I've noticed I'll do everything I can not to spend the cash I've squirreled away for my 'rainy' day or for 'mad' money. Something about seeing that cold hard cash -- 20s, 50s, the occasional 100 dollar bill -- keeps it 'hands off.' When I do rifle through the stash, the low bills are the first to go.
Whereas I make the occasional dip into checking and even savings when things come up -- I had the pleasure of replacing the clothes dryer and the vacuum cleaner just the other week, for instance -- my cash box remains largely untouched. (Should you be looking for it, it's a small wooden box with the brass engraving 'I Love You Amy' that came from Excy with long-ago eaten chocolates inside).
Perhaps I should consign myself to become one of those 'ole Pioneer types who preferred to stash their cash in the mattress rather than in banks and investments. (I'd save money that way, apparently. In the bed-frame, I mean).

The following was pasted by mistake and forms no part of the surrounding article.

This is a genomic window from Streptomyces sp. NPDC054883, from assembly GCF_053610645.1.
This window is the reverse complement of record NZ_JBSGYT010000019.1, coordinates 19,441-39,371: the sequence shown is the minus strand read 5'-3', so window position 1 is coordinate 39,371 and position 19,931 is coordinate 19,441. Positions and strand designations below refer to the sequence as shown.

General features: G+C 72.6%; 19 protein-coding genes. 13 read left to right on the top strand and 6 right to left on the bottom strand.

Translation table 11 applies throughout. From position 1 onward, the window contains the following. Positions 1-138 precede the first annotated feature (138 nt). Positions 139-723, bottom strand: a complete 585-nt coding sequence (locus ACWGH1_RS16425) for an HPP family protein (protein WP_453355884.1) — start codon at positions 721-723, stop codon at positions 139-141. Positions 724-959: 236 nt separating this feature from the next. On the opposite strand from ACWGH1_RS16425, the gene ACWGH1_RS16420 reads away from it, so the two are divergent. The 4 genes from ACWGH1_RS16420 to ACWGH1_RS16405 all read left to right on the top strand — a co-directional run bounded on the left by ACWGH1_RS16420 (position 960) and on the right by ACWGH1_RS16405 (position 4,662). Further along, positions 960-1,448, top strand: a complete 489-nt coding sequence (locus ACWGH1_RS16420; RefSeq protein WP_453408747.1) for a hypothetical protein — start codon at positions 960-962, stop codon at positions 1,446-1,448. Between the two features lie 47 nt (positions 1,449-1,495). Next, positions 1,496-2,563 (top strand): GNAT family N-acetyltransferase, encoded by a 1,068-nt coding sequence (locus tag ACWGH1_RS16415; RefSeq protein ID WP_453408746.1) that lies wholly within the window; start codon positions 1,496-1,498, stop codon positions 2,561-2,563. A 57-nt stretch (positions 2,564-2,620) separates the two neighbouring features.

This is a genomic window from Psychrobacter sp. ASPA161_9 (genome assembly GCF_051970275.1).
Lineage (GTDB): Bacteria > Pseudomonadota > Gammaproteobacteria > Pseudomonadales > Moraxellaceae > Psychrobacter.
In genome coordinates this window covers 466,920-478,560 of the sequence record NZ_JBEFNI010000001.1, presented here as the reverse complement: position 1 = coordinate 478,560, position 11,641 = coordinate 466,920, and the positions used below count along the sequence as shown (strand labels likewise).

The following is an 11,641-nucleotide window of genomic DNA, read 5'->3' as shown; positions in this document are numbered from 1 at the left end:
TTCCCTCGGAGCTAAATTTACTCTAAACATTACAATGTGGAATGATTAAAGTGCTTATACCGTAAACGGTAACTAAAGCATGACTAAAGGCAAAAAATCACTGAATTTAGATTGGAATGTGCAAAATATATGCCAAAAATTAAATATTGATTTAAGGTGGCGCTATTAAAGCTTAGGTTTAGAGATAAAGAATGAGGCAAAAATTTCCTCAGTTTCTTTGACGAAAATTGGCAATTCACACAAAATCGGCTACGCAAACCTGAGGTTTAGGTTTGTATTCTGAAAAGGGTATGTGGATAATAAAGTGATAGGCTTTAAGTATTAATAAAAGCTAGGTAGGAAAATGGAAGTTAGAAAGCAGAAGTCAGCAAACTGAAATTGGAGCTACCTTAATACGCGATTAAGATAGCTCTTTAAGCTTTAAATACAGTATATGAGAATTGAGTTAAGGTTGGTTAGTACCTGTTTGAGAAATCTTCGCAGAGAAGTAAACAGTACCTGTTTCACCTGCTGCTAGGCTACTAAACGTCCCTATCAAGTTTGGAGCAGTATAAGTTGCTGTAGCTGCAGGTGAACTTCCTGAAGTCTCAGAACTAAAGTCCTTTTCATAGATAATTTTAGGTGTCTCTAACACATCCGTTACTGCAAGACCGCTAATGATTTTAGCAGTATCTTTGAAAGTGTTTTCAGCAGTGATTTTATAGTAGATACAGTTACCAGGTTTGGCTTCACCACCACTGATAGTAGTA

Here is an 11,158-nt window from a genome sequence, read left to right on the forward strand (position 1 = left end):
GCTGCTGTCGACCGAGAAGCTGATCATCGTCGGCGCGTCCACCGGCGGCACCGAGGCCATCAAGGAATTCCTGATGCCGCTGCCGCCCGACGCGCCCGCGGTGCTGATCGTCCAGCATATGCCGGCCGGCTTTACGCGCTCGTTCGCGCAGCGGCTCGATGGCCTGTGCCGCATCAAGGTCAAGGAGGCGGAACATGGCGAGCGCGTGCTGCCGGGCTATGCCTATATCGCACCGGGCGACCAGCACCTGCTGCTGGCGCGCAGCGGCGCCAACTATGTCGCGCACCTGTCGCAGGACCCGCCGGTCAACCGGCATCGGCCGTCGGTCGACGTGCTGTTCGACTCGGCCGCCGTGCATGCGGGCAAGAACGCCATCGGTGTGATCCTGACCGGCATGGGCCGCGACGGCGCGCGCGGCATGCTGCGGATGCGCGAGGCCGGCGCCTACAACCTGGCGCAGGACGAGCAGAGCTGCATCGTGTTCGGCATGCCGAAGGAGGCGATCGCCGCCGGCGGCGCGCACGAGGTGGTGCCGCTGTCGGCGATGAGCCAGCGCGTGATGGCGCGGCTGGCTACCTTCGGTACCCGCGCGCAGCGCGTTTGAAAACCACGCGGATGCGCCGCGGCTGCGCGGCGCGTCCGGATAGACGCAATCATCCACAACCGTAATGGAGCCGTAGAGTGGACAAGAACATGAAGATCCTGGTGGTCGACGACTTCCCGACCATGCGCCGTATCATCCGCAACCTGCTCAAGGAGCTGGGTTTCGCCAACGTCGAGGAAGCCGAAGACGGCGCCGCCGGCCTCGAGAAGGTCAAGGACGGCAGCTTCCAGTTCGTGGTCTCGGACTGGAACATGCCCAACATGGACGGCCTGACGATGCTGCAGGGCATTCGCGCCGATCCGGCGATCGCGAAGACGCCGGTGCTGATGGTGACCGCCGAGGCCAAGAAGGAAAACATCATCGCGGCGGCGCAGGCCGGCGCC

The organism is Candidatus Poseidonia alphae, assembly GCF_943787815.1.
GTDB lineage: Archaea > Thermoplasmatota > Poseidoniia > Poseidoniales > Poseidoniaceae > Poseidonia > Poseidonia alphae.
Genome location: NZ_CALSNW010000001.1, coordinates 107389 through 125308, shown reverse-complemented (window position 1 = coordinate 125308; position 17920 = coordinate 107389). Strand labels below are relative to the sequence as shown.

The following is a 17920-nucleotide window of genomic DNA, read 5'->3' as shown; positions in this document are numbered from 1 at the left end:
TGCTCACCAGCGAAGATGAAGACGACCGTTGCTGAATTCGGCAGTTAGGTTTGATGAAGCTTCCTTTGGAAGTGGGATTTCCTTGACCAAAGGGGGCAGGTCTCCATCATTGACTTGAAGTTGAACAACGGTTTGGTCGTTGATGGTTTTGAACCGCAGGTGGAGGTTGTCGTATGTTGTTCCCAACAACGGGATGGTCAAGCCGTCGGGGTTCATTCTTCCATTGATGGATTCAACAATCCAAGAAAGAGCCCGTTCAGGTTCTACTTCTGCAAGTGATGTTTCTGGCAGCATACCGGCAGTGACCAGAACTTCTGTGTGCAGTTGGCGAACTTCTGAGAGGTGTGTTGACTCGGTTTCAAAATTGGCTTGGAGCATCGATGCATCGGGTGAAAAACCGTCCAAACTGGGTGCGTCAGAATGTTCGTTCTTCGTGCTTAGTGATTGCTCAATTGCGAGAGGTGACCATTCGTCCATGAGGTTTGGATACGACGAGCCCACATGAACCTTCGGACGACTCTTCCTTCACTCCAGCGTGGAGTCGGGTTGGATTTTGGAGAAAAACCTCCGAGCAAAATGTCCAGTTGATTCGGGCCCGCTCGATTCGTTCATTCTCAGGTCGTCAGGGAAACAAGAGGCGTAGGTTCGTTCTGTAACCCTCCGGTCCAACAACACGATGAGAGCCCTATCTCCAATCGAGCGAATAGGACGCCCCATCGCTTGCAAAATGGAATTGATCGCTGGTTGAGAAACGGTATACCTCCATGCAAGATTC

After I began to write about this, I read of this very phenomenon a few weeks ago in Real Simple. There was an '09 study prefaced where people in an experiment tended to hang onto larger bills than the 5s, 10s and 20s.
When people receive a substantial note they subconsciously realize that once they start using it, it will go away quickly. Spending smaller amounts on impulse items like candy or a Starbucks beverage, was much easier. Since I don't have the money to invest in gold or bitcoms (which sounded pretty useless from the get-go), I guess I'll stick to my system and hope for the best.